Rosco Bandana, a young, seven-person country-rock band from Gulfport, Miss., has a Cinderella story to tell.
The group entered an international Hard Rock Café battle of the bands in 2011. At the time, the band’s individual members had little experience and the group had been together only a few months.
Singer-songwriter Jason Sanford, drummer Barry Pribyl Jr., and singer-songwriter Jennifer Flint, the three Rosco Bandana members who continued with the band from then to now, were skeptical about their chances.
“We were like, ‘Ah, I don’t know, because we’re not really hard-rock material,’ ” Flint recalled a few weeks ago as Rosco Bandana drove back to Mississippi following the band’s first trip to the South By Southwest Music and Media Conference in Austin.
“We figured a rock band would do this competition and win,” Flint said. “Playing big stages and playing with other bands, that was new to us and a little scary.”
Yet Rosco Bandana survived through three on-stage rounds at the Hard Rock Café in Biloxi. The group later advanced through round after round of online competition consisting of musicians from throughout the world.
“And we won,” Flint recalled. “It was just crazy to be such a young band and to make it that far.”
Rosco Bandana’s prize was a performance at the 2011 Hard Rock Calling festival in London’s Hyde Park. The group played the same day as Bon Jovi and Stevie Nicks.
Even as the band from Gulfport went to London, more opportunity was knocking. Hard Rock Café picked Rosco Bandana to be the first act on its new record label.
The group flew to Los Angeles to record the album with producer Greg Collins (U2, Red Hot Chili Peppers, No Doubt).
“He opened our eyes about songwriting,” Flint said. “It was almost like going to class every day. He was a teacher for us, not just a producer.”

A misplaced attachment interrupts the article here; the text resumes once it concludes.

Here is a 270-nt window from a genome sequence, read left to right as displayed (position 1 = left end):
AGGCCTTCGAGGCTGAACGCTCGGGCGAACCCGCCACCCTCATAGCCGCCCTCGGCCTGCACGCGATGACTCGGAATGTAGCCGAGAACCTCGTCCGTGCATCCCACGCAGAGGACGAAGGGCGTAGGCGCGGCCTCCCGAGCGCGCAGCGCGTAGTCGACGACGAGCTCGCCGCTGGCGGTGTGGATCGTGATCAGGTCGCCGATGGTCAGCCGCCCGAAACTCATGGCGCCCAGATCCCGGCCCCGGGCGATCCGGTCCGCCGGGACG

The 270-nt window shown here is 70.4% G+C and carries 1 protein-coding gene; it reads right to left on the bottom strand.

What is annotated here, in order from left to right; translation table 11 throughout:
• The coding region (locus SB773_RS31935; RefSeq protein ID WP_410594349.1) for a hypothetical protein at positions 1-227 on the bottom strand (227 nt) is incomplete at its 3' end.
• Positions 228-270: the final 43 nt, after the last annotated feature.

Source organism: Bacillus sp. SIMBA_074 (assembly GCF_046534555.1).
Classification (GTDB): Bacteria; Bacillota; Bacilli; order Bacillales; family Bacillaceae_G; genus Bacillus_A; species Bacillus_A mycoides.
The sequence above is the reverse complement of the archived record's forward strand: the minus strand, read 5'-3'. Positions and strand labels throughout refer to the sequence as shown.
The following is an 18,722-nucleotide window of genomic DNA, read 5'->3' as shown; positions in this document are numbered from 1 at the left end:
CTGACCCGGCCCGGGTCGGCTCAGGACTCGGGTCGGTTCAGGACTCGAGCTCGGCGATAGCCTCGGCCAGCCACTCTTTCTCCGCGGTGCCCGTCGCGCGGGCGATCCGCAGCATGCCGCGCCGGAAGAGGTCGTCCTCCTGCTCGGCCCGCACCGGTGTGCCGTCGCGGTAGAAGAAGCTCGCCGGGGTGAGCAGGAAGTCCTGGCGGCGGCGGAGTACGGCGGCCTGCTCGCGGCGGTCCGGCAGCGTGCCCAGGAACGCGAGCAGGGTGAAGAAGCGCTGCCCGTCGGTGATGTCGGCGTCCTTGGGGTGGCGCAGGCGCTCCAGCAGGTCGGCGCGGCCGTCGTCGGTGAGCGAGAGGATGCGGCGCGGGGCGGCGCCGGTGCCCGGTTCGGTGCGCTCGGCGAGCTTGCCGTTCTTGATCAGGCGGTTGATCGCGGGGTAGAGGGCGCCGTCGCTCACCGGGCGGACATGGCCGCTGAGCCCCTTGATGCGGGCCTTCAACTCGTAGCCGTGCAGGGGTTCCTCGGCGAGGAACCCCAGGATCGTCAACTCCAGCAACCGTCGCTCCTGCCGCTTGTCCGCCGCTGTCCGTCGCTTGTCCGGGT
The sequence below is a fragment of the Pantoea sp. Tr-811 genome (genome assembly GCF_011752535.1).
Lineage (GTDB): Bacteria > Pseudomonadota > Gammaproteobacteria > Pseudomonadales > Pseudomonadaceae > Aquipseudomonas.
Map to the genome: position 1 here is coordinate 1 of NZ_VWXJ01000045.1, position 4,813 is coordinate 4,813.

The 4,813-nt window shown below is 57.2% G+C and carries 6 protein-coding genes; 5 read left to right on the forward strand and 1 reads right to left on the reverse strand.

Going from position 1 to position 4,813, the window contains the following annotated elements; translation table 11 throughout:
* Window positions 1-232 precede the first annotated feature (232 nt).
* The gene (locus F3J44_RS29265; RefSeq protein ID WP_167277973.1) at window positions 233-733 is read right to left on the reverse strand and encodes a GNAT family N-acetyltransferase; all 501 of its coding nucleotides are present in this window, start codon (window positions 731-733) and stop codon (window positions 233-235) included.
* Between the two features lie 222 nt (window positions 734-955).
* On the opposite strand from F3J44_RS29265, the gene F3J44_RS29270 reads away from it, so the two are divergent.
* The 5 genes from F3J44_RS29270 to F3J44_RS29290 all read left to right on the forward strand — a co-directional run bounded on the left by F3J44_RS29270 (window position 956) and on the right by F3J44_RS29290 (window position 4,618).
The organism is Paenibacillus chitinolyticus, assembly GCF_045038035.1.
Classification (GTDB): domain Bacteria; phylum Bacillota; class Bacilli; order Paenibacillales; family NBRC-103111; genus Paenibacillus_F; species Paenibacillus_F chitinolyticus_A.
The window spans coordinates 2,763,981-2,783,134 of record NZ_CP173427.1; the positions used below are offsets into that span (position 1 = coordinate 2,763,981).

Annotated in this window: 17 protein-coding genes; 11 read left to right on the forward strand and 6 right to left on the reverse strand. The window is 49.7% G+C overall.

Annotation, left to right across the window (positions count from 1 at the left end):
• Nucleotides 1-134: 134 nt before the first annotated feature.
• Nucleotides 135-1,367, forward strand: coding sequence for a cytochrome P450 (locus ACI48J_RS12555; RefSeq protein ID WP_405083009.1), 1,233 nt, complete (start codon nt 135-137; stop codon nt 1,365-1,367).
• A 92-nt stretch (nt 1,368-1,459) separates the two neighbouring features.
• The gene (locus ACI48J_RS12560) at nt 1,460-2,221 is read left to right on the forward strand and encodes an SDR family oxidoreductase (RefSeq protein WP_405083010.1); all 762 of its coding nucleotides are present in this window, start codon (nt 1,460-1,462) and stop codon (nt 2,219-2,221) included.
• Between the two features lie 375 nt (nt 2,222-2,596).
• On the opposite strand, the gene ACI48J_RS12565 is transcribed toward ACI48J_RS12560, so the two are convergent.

Hard Rock Records released the band’s debut album, Time To Begin, in September. Flint is glad the group didn’t release its earlier attempts at recording.
“Everybody in the South was wanting a CD,” she recalled. “So we recorded three different times, just in small studios. But we were never really happy with what came out, so we didn’t put them out. It’s a good thing we didn’t.”
Rosco Bandana’s unexpected trajectory in the past few years has puzzled Flint and her bandmates.
“We were like, ‘Is this a blessing? Is it luck?’ It’s strange how things have fallen into place. It’s kind of crazy, what we’ve been through, what we’ve done, the things we’ve seen. It’s almost unexplainable.”
The band now has seven members, all of whom write songs, as well as three lead singers and a drummer who can sing a fourth harmony.
“It’s like a Crosby, Still, & Nash thing going on,” Flint said. “We surprise a lot of people. Anytime we go to a new city, people are so enthusiastic about what we’re doing. That keeps us going. The fans are our biggest inspiration.”
Flint found more inspiration at South By Southwest.
“We weren’t really sure what South by Southwest was,” she said. “We didn’t know what we were getting ourselves into.
“But it was amazing for us, seeing all the different bands that are in the same position as we are. Some were humble like us. Others were a little too much. But it was so neat to see the other styles of music. It almost makes you want to invent a new genre.”
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